Let’s get ready to rumble!

Michael Buffer’s catchphrase “Let’s get ready to rumble!” has generated $400 million in revenue through licensing as of 2009. Buffer started using the phrase in 1984 and trademarked it in 1992. He uses it in various forms in licensing deals, including Jock Jams, video games, advertisements, and other products. Variations of the phrase have been used in commercials, such as “Let’s get ready to Win Big!” for Mega Millions.

Nellie Bly’s Journey

Nellie Bly, a female reporter, successfully recreated Jules Verne’s famous novel “Around The World In 80 Days.”

In 1888, she proposed to her editor at the New York World to undertake a journey around the world, making Verne’s fictional story a reality. On November 14, 1889, with two days’ notice, Bly boarded the Augusta Victoria and began her 40,070 km trip. To generate interest, the World held a “Nellie Bly Guessing Match” where readers guessed her arrival time.

During her journey, Bly visited England, France (where she interviewed Verne in Amiens), Brindisi, the Suez Canal, Colombo, Penang and Singapore, Hong Kong, and Japan. After 72 days, Bly returned to New York, having traveled solo for most of the journey and set a world record of completing the journey in 72 days, which stood for a few months until George Francis Train beat it in 67 days.

She not only finished the journey ahead of schedule with eight days to spare, but also took a detour to meet and interview Jules Verne, the author of the original novel.

Procrastination

Do you struggle with procrastination? You may find yourself avoiding tasks like composing an important message or writing a report, despite knowing you should start. Unfortunately, criticizing yourself won’t help. In fact, it’s detrimental. Research shows that procrastination is not just a waste of time, but it’s also linked to real problems.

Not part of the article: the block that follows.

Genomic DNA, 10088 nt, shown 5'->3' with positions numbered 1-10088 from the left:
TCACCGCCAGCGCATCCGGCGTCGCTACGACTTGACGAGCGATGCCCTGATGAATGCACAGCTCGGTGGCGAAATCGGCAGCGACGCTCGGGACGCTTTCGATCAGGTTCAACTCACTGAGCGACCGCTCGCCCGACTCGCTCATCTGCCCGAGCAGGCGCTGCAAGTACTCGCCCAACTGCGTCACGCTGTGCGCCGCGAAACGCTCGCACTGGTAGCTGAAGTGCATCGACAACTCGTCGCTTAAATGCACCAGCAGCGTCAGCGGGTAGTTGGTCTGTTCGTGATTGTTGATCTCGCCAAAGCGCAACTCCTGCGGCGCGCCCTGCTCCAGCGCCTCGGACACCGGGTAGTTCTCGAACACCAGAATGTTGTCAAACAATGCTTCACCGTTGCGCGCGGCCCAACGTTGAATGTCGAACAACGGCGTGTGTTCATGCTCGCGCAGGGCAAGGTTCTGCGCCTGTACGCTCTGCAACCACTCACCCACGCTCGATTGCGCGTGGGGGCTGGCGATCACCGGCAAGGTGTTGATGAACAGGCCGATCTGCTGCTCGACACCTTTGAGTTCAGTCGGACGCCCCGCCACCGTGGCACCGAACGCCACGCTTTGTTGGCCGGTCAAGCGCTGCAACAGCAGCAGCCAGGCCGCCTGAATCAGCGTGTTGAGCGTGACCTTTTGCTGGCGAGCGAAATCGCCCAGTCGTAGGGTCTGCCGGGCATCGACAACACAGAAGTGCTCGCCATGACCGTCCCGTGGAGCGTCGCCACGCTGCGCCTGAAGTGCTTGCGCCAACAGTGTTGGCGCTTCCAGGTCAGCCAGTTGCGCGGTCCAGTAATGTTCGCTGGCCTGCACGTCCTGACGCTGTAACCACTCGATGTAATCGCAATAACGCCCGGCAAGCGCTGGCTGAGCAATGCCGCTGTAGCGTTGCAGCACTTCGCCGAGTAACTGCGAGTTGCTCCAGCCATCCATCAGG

Contrary to popular belief, procrastination is not due to laziness or poor time management, but rather to poor mood management. When we put off unpleasant tasks, we also avoid the negative emotions that come with them. This temporary mood boost conditions us to use procrastination as a way to repair our mood.

People with low self-esteem or high levels of perfectionism are more likely to procrastinate. They may worry about being judged harshly for their work. By not finishing a task, it can’t be evaluated, but the guilt and shame of procrastination often persist.

In the long run, procrastination is not an effective way to manage emotions. The temporary mood boost it provides is quickly followed by self-critical thoughts, which increase negative emotions and reinforce the tendency to procrastinate.

Discovering Saskatchewan: 5 Interesting Facts

Saskatchewan is a province located in the central part of Canada, known for its rich history and abundant natural resources. While it may not be as well-known as other Canadian provinces, Saskatchewan has a lot to offer, including a thriving economy and friendly communities. In this article, we’ll take a closer look at five interesting facts about this beautiful province that you may not have known. From its rich Indigenous heritage to its innovative economy, there’s something for everyone in Saskatchewan. So let’s dive in and discover what makes this province truly special.